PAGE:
Educational scalability in MOOCs: Analysing instructional designs to find best practices

Abstract

This study aims to reveal insights into the educational design of Massive Open Online Courses (MOOCs) in particular on their educational scalability: How do MOOCs provide interaction and formative feedback to high student numbers without being highly depending on the capacity of the teacher? We have applied a design analysis instrument that was specifically developed for large-scale online courses to analyse fifty MOOCs in a qualitative way. The goal of the analysis was to detect scalable best practices of formative feedback and interaction and focused on when, how and from whom students received formative feedback. To get more insight into the scalable best practices we also investigated on which complexity level they were provided. The analysis indicated scalable best practices on various complexity levels and across different learning ac- tivities. This shows that scalable formative feedback and interaction can be provided in MOOCs through different formats such quizzes, peer-feedback and simulations. The majority of the MOOCs in our sample provide student-content interaction during knowledge transfer activities (‘knows’). A selection of design examples is discussed as potentially best practices for educational scalability, not only for MOOCs but also for online education in general. While the study shows examples of scalable design choices in (open) online education, it also indicates a need for more elaborate interactions and feedback in MOOCs in order to improve their educational value and quality.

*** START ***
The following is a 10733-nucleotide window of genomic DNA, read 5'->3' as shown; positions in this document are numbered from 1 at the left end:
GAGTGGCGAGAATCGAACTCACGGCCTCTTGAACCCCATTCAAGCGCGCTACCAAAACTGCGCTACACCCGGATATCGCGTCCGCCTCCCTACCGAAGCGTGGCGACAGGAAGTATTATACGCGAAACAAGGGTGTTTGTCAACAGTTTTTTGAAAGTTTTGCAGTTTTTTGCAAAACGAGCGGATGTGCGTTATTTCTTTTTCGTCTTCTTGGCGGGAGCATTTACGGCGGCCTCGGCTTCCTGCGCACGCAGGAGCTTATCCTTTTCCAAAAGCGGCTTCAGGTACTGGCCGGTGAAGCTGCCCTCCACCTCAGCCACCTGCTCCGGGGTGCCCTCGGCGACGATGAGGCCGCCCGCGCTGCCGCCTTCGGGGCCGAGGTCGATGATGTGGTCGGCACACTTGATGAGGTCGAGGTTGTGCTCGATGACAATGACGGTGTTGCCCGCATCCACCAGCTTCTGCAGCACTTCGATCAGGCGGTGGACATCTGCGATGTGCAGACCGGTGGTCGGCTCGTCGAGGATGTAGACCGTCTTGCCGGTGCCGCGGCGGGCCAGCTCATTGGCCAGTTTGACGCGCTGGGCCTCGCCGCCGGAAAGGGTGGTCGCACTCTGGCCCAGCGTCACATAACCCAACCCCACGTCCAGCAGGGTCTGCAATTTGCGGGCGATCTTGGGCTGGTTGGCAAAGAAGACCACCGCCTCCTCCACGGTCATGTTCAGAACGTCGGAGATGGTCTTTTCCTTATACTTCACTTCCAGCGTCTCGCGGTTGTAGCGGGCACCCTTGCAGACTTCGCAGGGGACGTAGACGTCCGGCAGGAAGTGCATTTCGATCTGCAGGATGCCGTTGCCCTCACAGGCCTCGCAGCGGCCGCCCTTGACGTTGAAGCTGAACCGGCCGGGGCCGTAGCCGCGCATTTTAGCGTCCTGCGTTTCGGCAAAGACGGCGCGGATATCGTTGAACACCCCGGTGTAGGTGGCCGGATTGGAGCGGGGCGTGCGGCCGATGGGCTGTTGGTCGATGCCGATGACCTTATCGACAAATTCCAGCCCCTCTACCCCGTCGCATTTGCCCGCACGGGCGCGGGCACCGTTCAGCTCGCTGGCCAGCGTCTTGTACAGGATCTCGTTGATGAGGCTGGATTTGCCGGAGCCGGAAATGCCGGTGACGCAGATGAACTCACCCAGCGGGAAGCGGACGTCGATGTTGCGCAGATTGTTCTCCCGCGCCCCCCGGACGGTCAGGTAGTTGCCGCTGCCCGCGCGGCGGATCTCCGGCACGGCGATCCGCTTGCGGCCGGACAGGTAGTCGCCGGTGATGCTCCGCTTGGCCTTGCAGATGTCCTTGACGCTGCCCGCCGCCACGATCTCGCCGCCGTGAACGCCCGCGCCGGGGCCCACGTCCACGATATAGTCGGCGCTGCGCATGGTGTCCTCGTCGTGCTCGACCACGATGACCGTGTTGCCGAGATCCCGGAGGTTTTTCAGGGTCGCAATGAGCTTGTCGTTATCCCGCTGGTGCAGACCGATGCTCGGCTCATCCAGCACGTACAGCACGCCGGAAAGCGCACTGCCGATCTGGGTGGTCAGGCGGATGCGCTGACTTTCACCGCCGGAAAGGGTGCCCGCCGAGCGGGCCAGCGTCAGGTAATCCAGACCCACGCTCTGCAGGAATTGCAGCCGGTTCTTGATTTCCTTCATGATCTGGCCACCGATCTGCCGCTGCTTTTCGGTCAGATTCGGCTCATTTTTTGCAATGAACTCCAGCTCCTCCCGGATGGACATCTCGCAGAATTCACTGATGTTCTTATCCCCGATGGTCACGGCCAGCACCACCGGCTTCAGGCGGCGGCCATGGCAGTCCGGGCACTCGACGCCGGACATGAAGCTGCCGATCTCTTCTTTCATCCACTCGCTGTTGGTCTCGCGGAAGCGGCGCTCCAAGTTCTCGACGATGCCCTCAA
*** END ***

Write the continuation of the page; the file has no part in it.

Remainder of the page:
Publication
Computers & Education

Kasch, J., Van Rosmalen, P., & Kalz, M. (2021). Educational scalability in MOOCs: Analysing instructional designs to find best practices. Computers & Education, 161, 104054.1-12. https://doi.org/10.1016/j.compedu.2020.104054

Marco Kalz
Marco Kalz
Professor of Digital Education and Open Education

My research interests is on open education, pervasive technologies and formative assessment to support (lifelong) learning and knowledge construction.

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